FIFA begins probe into World Cup vote-selling allegations
FIFA will begin an investigation on Wednesday into allegations of vote-selling by two members of its executive committee in the contest to host the 2018 and 2022 World Cups and that bidding nations may have colluded.
Zurich: FIFA will begin an investigation on Wednesday into allegations of vote-selling by two members of its executive committee in the contest to host the 2018 and 2022 World Cups and that bidding nations may have colluded.
Tahitian Reynald Temarii and Nigerian Amos Adamu will be summoned as the ethics committee probes allegations they offered to sell their votes when approached by Sunday Times reporters posing as lobbyists for an American consortium.
The newspaper report said Adamu was filmed asking for 500,000 pounds (USD 799,600) for a personal project and that Oceania Football Confederation president Temarii asked an undercover reporter in Auckland for NZD 3m (USD 2.27 million) to fund a sports academy at the OFC`s headquarters.
The committee, headed by former Switzerland international Claudio Sulser, will also investigate suspicions that bidding nations may have broken the rules by making agreements which FIFA said would constitute a "clear violation of the bid registration document and the code of ethics".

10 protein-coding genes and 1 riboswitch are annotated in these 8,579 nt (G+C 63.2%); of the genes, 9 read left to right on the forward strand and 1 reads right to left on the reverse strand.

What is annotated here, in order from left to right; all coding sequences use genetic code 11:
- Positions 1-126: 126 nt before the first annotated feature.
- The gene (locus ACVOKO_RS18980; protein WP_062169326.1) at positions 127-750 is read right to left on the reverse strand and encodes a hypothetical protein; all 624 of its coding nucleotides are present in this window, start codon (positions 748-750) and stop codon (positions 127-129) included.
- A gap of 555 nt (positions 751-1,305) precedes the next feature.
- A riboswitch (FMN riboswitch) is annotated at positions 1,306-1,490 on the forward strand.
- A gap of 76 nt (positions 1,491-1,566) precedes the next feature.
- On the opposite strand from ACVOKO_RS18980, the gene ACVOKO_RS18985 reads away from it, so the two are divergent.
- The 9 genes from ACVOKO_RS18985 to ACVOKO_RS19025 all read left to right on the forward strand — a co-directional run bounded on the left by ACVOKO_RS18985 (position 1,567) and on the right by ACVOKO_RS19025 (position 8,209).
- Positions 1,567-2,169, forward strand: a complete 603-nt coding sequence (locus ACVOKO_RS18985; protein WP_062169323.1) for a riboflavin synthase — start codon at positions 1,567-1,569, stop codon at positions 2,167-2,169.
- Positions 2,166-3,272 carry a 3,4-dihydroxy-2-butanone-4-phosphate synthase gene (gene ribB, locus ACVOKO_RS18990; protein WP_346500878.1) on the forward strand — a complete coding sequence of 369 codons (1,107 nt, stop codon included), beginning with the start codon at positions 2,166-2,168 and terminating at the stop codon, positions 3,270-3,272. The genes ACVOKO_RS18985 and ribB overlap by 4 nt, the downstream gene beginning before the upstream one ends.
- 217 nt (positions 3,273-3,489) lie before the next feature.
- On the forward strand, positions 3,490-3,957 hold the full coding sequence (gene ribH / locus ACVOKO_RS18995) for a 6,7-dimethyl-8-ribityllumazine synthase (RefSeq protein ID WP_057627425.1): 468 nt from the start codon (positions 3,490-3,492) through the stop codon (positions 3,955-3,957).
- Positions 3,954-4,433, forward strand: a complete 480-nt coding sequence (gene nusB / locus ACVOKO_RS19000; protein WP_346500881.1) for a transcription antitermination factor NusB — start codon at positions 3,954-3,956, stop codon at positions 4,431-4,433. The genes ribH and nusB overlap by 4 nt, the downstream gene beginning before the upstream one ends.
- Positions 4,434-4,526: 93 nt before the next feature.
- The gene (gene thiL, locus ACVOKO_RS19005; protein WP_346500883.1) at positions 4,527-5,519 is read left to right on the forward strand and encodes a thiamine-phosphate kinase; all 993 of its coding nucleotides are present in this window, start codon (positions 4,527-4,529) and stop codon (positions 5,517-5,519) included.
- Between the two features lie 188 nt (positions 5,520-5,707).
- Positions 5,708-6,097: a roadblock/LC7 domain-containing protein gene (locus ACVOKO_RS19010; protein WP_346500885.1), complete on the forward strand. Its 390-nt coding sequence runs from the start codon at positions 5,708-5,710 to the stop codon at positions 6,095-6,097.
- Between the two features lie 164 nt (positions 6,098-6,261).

Temarii and Adamu could be suspended or kicked off the executive committee if found guilty.
World soccer`s governing body has not said how long the investigation will take nor whether any bids could be disqualified, though a media conference will be held at 1600 GMT when provisional measures could be announced.
The hosts for the 2018 and 2022 World Cups will be decided in Zurich on Dec. 2, with the 24 members of the executive committee eligible to vote.
The vote-selling allegations have been hugely damaging for the whole bid process in which FIFA demands meticulous, high quality bids from candidates.
England and Russia are bidding for 2018 along with joint bids from Spain/Portugal and Netherlands/Belgium while Japan, South Korea, Qatar, Australia and the United States are the candidates for 2022.